Some years ago, on a visit to Wilton House in the UK, I was shown a relic. It was a small dancing pump of patent leather, scuffed, cracked and worn. It was clearly as much a working shoe as a gardener's boot is. I found it very moving to hold it in my hand, as if a small bird, and think of the wearer who could almost, like a bird, at least for a split second, defy gravity as he leapt into the air on one of his very complicated but oh-so simple-looking dance routines in the 1930s. And that shoe really was a relic, a valued survivor of greatness past. In a war bond auction in 1942, a Mr Fred Astaire tap shoe was auctioned for $100,000 in bonds and even the laces went for $10,000. The Wilton pump had belonged to Mr Astaire, just one of the many he wore out over a long and illustrious career, dancing first with his sister, Ms Adele Astaire, as his partner and then, at his peak, with Ms Ginger Rogers in Hollywood movies. Together, they were the Hollywood movie dream team whose names became the global household expression "Fred and Ginger", and whose films grossed millions. But, perhaps for modern fashion followers, Mr Astaire reached his high point as a movie style icon much later when he played the fashion photographer Mr Richard Avedon, opposite Ms Audrey Hepburn in Mr Stanley Donan's 1957 movie Funny Face.
Mr Astaire dancing in the Hollywood musical The Belle of New York, 1952
Mr Astaire always knew the importance of clothes, even when, very young, he and Adele began to work their way up from the bottom to the top of the bill on America's gruelling variety circuit, once called the toughest boot camp on earth. By the mid-1920s they were big enough names to be brought to London, at that time the centre of laid-back aristocratic assurance, the one capital in the world where white tie and tails could be guaranteed to always be worn in the evening, be it for the theatre, a restaurant or even a party in a grand private house. The unofficial but very real ringmaster and arbiter of male elegance in this world was HRH Edward, Prince of Wales, the brightest of the bright young things and the most elegant of all men about town. He went backstage to meet Mr Astaire after a London show starring the Astaires, invited them to a private party - the sort of invitation people would strive for years to get - and totally ensnared Mr Astaire with his perfect taste and superb tailoring.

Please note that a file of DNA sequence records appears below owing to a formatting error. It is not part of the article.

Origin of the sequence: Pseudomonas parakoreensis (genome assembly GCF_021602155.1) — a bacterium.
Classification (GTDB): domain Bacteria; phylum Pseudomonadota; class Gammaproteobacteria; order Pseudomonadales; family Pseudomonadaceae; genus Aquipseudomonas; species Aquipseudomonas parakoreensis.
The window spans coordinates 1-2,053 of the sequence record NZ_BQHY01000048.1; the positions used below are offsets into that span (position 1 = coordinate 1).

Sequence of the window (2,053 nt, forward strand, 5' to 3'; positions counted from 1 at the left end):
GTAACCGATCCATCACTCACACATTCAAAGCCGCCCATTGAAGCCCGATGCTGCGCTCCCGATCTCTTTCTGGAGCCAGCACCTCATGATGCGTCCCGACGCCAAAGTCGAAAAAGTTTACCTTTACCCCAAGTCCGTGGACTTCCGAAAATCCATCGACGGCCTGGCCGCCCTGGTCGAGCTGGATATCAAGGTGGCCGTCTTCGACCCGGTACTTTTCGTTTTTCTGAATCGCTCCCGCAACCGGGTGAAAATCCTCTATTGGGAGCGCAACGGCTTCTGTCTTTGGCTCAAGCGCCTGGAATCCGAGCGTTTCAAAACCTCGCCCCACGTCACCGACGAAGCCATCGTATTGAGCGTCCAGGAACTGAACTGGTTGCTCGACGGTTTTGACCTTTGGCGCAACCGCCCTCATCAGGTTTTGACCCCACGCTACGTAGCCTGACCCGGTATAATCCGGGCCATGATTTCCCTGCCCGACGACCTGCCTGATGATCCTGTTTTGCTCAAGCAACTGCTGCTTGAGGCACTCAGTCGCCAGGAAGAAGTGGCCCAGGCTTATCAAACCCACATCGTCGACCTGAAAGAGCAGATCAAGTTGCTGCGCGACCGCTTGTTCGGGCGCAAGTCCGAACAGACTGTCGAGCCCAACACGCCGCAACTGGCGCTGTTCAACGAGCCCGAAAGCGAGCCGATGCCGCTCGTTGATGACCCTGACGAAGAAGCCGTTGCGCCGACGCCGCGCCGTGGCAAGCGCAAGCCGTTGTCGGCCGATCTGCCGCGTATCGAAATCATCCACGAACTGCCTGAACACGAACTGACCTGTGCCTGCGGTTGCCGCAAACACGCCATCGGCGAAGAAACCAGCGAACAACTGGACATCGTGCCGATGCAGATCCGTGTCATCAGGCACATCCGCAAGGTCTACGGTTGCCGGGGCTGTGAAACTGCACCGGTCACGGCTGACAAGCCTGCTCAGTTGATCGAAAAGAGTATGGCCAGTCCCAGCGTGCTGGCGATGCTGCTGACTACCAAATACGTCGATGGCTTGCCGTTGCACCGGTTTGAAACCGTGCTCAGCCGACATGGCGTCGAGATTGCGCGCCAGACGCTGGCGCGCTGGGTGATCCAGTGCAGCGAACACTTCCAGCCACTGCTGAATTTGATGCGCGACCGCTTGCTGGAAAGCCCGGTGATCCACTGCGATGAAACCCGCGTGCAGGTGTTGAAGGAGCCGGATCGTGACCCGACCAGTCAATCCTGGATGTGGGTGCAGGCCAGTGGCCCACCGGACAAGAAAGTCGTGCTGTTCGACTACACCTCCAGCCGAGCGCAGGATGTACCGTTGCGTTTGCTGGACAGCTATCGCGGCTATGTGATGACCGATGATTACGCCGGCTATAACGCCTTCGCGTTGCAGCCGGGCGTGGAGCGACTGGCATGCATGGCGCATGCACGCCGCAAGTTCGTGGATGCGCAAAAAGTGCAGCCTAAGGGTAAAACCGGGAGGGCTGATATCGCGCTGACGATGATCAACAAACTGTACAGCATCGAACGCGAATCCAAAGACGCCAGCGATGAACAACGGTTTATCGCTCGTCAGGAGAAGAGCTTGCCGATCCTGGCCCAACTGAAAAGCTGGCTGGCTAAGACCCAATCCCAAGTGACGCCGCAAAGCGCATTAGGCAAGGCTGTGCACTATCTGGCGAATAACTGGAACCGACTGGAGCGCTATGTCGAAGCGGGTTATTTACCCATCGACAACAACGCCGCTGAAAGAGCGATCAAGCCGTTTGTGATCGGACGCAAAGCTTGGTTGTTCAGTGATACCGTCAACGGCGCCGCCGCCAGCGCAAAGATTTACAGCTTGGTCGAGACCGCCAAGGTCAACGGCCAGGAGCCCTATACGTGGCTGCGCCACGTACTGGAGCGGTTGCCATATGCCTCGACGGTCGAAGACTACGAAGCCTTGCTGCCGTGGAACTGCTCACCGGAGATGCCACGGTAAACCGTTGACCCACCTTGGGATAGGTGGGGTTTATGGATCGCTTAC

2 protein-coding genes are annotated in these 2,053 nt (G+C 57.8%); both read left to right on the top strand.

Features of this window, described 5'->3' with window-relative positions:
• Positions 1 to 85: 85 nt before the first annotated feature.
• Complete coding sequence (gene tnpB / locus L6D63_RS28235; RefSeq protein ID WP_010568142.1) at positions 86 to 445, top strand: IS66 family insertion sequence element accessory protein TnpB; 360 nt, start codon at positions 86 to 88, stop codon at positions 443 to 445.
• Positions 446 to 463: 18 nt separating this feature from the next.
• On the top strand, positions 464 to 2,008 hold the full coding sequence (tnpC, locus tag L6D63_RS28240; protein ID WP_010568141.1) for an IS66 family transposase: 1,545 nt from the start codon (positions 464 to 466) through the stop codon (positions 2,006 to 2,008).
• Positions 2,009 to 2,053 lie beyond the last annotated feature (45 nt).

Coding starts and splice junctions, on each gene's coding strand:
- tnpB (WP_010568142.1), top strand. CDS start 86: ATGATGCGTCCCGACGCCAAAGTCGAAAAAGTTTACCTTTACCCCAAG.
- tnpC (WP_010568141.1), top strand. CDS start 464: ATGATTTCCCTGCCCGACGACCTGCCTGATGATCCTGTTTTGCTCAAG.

Mr Astaire had already fallen for English style. Savile Row was his happy hunting ground and as he wrote in his autobiography, he spent hours in Anderson & Sheppard and would "get lost for days in the Burlington Arcade" as he spent a small fortune at Hawes and Curtis and Beale and Inman on "shirts and such". So, it was no surprise that he was immediately mesmerised by the cut of the prince's white evening waistcoat, which, unlike the current fashion, did not show below the dress coat front. It was a seminal moment, changing the hoofer and the veteran theatrical trooper into a searcher for sartorial perfection. It did not take Mr Astaire long to find out who made the prince's dress shirts and waistcoats. A day following the meeting, he walked into Hawes and Curtis and asked to have a waistcoat exactly the same as the one he had seen worn by the prince. He was told firmly but politely that it was not possible as no details of anything the prince bought from them were ever divulged to anyone outside the firm, and copies were unheard of. But the rebuff was not enough to stop Mr Astaire from setting out to make himself the most elegant man in Hollywood and, despite strong competition from the 1930s matinée idols, he succeeded. But more importantly his style was the one that middle-American males coming out of the Depression copied. It was as democratic a look as it was relaxed.
Savile Row was Mr Astaire's hunting ground, and he would spend hours in Anderson & Sheppard and 'get lost for days in the Burlington Arcade'
The whole of the US did not blossom with tails but it did begin to wear tailored "English" tweed sports jackets in Scottish colours, well-cut slacks and soft lamb's-wool sweaters and jumpers, all accessorised with a tie and well-polished leather shoes and a felt hat, carried if not worn. And, as all-day suits were worn with a waistcoat en suite, a fine watch chain frequently added to the Englishness of it all. And even today when we watch reruns of the classic Mr Fred Astaire films of the 1930s, such as Flying Down to Rio or Shall we Dance, and right up to his later work in the 1950s, including the smash hits Bandwagon and Daddy Long Legs, the soigné languor of the totally elegant but entirely relaxed man about town still works its magic on audiences even if they are watching in old trainers and jogging pants. It is a star quality that stars sadly no longer possess.